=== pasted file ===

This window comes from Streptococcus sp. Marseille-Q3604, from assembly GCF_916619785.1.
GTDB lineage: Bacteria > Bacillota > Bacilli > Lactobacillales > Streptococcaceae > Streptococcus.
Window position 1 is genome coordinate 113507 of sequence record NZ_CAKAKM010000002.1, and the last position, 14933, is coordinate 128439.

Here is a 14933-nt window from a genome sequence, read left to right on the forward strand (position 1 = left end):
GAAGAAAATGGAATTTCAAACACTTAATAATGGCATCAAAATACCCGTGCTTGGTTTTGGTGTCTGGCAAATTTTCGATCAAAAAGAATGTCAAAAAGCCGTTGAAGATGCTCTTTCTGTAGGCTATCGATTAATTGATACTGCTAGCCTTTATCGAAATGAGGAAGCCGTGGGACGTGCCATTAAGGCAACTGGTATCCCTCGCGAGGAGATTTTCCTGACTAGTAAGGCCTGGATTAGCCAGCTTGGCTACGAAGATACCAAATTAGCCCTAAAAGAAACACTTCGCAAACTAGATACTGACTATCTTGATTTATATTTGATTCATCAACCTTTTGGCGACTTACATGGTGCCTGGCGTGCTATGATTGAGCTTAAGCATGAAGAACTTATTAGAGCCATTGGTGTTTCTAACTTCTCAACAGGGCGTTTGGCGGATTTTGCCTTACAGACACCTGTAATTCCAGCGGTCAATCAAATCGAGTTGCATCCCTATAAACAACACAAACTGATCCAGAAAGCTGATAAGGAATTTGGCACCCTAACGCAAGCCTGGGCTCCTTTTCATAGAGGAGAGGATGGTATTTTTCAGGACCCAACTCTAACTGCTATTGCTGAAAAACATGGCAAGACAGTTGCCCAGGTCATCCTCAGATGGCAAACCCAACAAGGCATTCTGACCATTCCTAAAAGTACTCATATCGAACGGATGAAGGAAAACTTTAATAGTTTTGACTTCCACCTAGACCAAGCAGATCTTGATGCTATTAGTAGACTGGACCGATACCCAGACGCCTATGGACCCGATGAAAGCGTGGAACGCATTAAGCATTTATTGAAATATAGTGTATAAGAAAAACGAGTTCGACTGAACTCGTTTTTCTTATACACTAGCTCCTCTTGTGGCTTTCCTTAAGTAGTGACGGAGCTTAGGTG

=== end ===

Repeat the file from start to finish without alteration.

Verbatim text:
This window comes from Streptococcus sp. Marseille-Q3604, from assembly GCF_916619785.1.
GTDB lineage: Bacteria > Bacillota > Bacilli > Lactobacillales > Streptococcaceae > Streptococcus.
Window position 1 is genome coordinate 113507 of sequence record NZ_CAKAKM010000002.1, and the last position, 14933, is coordinate 128439.

Here is a 14933-nt window from a genome sequence, read left to right on the forward strand (position 1 = left end):
GAAGAAAATGGAATTTCAAACACTTAATAATGGCATCAAAATACCCGTGCTTGGTTTTGGTGTCTGGCAAATTTTCGATCAAAAAGAATGTCAAAAAGCCGTTGAAGATGCTCTTTCTGTAGGCTATCGATTAATTGATACTGCTAGCCTTTATCGAAATGAGGAAGCCGTGGGACGTGCCATTAAGGCAACTGGTATCCCTCGCGAGGAGATTTTCCTGACTAGTAAGGCCTGGATTAGCCAGCTTGGCTACGAAGATACCAAATTAGCCCTAAAAGAAACACTTCGCAAACTAGATACTGACTATCTTGATTTATATTTGATTCATCAACCTTTTGGCGACTTACATGGTGCCTGGCGTGCTATGATTGAGCTTAAGCATGAAGAACTTATTAGAGCCATTGGTGTTTCTAACTTCTCAACAGGGCGTTTGGCGGATTTTGCCTTACAGACACCTGTAATTCCAGCGGTCAATCAAATCGAGTTGCATCCCTATAAACAACACAAACTGATCCAGAAAGCTGATAAGGAATTTGGCACCCTAACGCAAGCCTGGGCTCCTTTTCATAGAGGAGAGGATGGTATTTTTCAGGACCCAACTCTAACTGCTATTGCTGAAAAACATGGCAAGACAGTTGCCCAGGTCATCCTCAGATGGCAAACCCAACAAGGCATTCTGACCATTCCTAAAAGTACTCATATCGAACGGATGAAGGAAAACTTTAATAGTTTTGACTTCCACCTAGACCAAGCAGATCTTGATGCTATTAGTAGACTGGACCGATACCCAGACGCCTATGGACCCGATGAAAGCGTGGAACGCATTAAGCATTTATTGAAATATAGTGTATAAGAAAAACGAGTTCGACTGAACTCGTTTTTCTTATACACTAGCTCCTCTTGTGGCTTTCCTTAAGTAGTGACGGAGCTTAGGTG